It has long been a theme of this column that campaigns are antithetical to governing.
The polarity of partisan bases continues to push candidates into untenable positions that are demanded by voters but lack sufficient grounding in reality for legislation and implementation. Policy nuances rarely fit on a bumper sticker, and are never, ever as clean as a campaign pitch.
And yet, voters internalize slogans as economic truisms. Candidates seem shocked when their own voters expect exactly what they were promised. It’s a cycle that continues to repeat itself, expanding public cynicism of the system in which we govern ourselves.
For several weeks we took a look at an expected promise from some GOP gubernatorial
candidates. Specifically, that Georgia’s income tax will be replaced to make us “more
competitive” with states like Tennessee and Florida. Recently, that pledge became
discussion in the first forums for Republican candidates.
We’ve covered in detail the many reasons why the asterisk needed to explain the nuance of this pledge shows why this is bad policy. Today, we’ll expand to discuss why it is bad politics.
The promise to eliminate income tax is, first and foremost, consultant driven pandering. It
preys on the latent Republican truism that all taxes are too high, regardless which government entity is doing the taxation or how the money is being spent. If the question is asked in a vacuum, every rational human will always choose to pay less rather than more.
The problem comes when you understand that the state government isn’t the federal
government. We can’t have a philosophical debate over less taxes versus more spending, only to have leaders pat themselves on the back for reaching across the aisle to let both sides win.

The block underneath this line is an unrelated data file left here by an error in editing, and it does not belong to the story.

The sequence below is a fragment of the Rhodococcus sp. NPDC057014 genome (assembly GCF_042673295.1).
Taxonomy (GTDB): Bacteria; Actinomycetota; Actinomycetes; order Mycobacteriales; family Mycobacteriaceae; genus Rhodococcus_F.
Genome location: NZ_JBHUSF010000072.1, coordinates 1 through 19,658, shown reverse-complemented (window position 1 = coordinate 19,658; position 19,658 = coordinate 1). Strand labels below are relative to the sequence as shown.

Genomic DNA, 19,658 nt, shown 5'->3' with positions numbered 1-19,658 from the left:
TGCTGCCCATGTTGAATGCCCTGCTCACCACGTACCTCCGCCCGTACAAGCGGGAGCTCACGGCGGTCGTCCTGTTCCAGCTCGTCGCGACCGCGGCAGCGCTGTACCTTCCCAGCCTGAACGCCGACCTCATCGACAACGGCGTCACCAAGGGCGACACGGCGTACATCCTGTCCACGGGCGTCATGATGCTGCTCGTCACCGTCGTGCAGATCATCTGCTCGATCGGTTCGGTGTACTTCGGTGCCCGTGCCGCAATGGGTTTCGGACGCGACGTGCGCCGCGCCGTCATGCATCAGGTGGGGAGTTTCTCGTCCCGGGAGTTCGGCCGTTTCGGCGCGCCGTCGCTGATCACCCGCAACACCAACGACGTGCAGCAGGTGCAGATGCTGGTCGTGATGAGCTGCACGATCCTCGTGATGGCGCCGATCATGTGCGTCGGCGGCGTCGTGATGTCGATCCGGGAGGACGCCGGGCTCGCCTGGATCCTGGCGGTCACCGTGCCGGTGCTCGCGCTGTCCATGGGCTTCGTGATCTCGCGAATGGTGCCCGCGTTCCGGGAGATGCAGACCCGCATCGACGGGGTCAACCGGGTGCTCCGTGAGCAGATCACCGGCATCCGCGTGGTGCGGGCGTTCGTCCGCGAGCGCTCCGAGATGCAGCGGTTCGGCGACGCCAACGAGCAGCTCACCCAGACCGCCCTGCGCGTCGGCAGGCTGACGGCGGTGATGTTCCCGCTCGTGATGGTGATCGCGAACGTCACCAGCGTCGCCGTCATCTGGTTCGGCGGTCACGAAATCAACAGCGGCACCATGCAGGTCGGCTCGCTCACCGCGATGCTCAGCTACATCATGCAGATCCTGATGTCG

State and local government budgets must be balanced. Every year.
The sleight of hand comes with the unspecified asterisk that we will “broaden the tax base” to make up the needed revenue to replace half of the state’s annual budget. It’s easy for a fast talking politician to make a captivated audience that wants a tax cut that the burden will fall on other people.
Their consultants likely haven’t told their candidates that they can expect direct mail saying “Candidate X wants to increase taxes on seniors.” It’s a charge that should have little problem standing up to a fact check challenge, in the absence of any additional details from these candidates.
Georgia already exempts $130,000 of investment and retirement income from retired couples.
Kiplinger.com already counts Georgia as the fifth most tax friendly state for retirees. Many
retirees already are exempted from most if not all of their state income tax. They stand to
benefit nothing from these bold campaign pledges.
Retirees do, however, buy groceries that would almost certainly see their exemption eliminated to pay for a broader income tax cut. Retirees pay for services that would likely have to be added to the taxable sales base in order to pay for income tax cuts. And, of course, retirees, like all of us, should expect to pay a higher state sales tax rate in order to replace the half of the budget that is proposed to be eliminated with only scarce details of where replacement revenues will come from.
The bad policy becomes bad politics when you consider the age distribution of voters.
Older voters show up at the polls in much heavier numbers than their younger counterparts. Wealthy retiree votes skew Republican in significant numbers as well.
At least two of Georgia’s candidates for governor are following a strategy to pander to their base, only to have a large part of the GOP base soon realize they will be paying more, not less, to the state in taxes. They will likely bristle at this charge, as their debate remarks were peppered with references to doubters in the political class saying it can’t be done.
If “having read the state budget” makes one part of the political class, consider me guilty. One would hope one who has taken the oath of office to serve in the Georgia Senate would be equally guilty, and have the same appreciation for the basic math involved in tax policy.
The series of columns written on this subject were done for a very specific reason. I’ve shown my work. Those who would pledge to completely restructure Georgia’s revenue structure, which has garnered a AAA bond rating and $2.5 billion rainy day fund, should bear the same responsibility to tell voters, in specific detail, how they promise to meet their pledge in where these funds will come from.
Charlie Harper, a Fayette County native, is the publisher of GeorgiaPol.com and the executive director of PolicyBEST, an Atlanta-based pro-business advocacy group.